Auto populating code/pre tags with HTML content using JavaScript

On a recent static style guide build I got tired of manually inserting sample code content into <code> tags; especially as I hadn’t fully made up my mind on exactly what the markup should be. Each change meant I was copy and pasting the new markup into a new window in my text editor and search and replacing the < and > so that it would render as expected in the browser. I see most problems as a Front End problem so I wrote a quick function to do this for me. I’m writing this down and sharing because a quick Google search didn’t reveal any similar functions.

The script makes a few assumptions about how you write your markup: specifically that you indent with two spaces for tabbing in your text editor. It could be adapted to work with tabs or four spaces but I use two and thats that.

Firstly the function grabs the target elements HTML using outerHTML. This includes the element itself, unlike innerHTML or jQuery’s .html() helper. Googling “jQuery html including self” does show a variety of crazy answers that involve cloning the element, wrapping it in another element, and then getting the html of the contents of the wrapping element. This is not necessary when JavaScript already gave us a nice method. Remember, you might not need jQuery.

My first thought was that I could then use string search and replace in this HTML to replace the <, > and remove the reference to the function call I use in the HTML (data-behaviors) and then update the content of the code block and I’d be done.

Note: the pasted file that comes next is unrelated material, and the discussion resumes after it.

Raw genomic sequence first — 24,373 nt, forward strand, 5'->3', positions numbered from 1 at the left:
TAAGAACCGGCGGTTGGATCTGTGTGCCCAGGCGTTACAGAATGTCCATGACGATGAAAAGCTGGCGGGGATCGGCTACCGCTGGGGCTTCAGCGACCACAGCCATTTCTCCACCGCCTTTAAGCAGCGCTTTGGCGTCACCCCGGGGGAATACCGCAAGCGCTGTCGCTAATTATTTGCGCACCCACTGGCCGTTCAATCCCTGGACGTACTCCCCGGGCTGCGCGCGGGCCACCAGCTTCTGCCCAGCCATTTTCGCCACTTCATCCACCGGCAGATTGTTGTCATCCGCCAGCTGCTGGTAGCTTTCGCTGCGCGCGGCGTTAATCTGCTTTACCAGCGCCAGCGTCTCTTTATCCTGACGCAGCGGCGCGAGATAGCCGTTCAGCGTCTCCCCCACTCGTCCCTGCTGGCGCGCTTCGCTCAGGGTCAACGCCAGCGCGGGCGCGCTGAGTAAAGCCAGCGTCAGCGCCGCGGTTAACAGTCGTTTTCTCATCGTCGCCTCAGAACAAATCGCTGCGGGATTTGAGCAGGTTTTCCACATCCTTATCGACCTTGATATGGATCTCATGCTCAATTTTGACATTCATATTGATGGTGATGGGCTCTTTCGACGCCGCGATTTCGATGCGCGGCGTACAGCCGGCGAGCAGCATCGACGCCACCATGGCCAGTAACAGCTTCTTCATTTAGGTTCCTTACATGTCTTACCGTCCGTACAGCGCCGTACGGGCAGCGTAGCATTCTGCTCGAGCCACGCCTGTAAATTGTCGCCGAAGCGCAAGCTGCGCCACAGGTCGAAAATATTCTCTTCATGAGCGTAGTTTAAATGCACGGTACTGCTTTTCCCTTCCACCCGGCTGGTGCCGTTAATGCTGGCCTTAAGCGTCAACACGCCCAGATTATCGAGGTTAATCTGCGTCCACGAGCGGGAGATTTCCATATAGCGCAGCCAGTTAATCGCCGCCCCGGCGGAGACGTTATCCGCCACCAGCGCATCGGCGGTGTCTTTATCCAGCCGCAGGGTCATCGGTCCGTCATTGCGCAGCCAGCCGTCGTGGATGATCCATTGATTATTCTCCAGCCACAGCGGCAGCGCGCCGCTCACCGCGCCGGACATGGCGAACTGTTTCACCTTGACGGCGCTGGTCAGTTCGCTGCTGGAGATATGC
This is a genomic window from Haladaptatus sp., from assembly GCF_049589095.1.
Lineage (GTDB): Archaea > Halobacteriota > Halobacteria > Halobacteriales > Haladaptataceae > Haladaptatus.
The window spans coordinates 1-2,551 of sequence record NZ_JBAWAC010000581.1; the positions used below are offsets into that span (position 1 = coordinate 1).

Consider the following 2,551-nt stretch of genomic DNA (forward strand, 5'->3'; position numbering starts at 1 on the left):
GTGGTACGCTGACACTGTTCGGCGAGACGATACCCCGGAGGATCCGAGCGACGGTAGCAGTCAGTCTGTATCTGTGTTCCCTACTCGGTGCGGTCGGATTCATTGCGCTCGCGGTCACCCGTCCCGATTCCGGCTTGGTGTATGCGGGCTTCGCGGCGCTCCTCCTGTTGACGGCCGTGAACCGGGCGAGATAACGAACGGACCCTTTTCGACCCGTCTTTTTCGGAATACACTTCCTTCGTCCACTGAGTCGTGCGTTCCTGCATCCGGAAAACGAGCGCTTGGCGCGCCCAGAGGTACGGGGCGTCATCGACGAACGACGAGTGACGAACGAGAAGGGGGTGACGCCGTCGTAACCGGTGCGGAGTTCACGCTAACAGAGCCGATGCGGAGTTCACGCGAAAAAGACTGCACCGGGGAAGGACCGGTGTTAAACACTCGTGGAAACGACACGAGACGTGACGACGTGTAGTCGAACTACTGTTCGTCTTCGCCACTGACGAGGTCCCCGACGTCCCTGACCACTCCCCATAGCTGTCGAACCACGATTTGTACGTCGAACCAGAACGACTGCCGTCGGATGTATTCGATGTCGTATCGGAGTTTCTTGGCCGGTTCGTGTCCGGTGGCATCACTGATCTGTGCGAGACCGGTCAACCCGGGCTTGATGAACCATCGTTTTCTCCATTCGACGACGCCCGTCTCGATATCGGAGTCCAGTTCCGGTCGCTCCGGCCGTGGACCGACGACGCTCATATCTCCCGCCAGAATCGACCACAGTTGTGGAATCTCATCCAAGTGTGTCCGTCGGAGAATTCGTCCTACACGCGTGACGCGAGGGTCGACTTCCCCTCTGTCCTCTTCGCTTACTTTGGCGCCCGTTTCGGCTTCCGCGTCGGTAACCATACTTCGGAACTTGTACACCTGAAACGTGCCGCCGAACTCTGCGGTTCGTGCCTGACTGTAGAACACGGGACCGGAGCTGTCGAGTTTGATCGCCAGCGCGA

Except you end up with weird spacing:

<section class="box">
      <header>
        <h3>Box</h3>
      </header>
      <p>Content</p>
      <footer>
        <a href="#" class="btn">Button</a>
      </footer>
    </section>

Rather than the nice spacing you wanted:

<section class="box">
  <header>
    <h3>Box</h3>
  </header>
  <p>Content</p>
  <footer>
    <a href="#" class="btn">Button</a>
  </footer>
</section>

Which makes sense, the HTML we’ve read from the page contains those spaces. The number of extra spaces to remove varies between how far spaced in the sample code you want to copy is; so no one number will be right for all code samples on a page.

outerHTML returns the HTML including the tag itself, but not the space before it; you have to concentrate on the second line of content in your code sample to work out how much white-space to remove. Using a string match with some RegEx we can grab a string comprising of a new line character \n and the white-space before the first none white-space character. We can then use this in a replace to cut out the unnecessary white-space at the start of each line.

sample_html.match(/\n+\s+\S/)[0]

Here we’re looking for a new line (\n) followed by white-space (\s) which is followed by none white-space (\S). match returns an array and as I didn’t set the global flag, the array will only contain one item, so I return it. For our replace we only want this matched string, minus the non-white-space character and minus two more spaces, because we double space on tab in our code. So we slice the string minus the three characters we don’t want.

white_space = sample_html.match(/\n+\s+\S/)[0].slice(0,(sample_html.match(/\n+\s+\S/)[0].length-3));

We end up with something like:

console.log(white_space); // "\n    "

Next up we feed this into a replace:

var re = new RegExp(white_space,"g");
sample_html = sample_html.replace(re,"\n");

This replaces the stored string with just a new-line character while preserving the intended code sample indenting.

You’ll also see in the code that I give my white_space variable an initial value of . This is to stop the replace adding new line characters before every character in the code and assumes you didn’t use in your sample anywhere.

Have a play with the CodePen.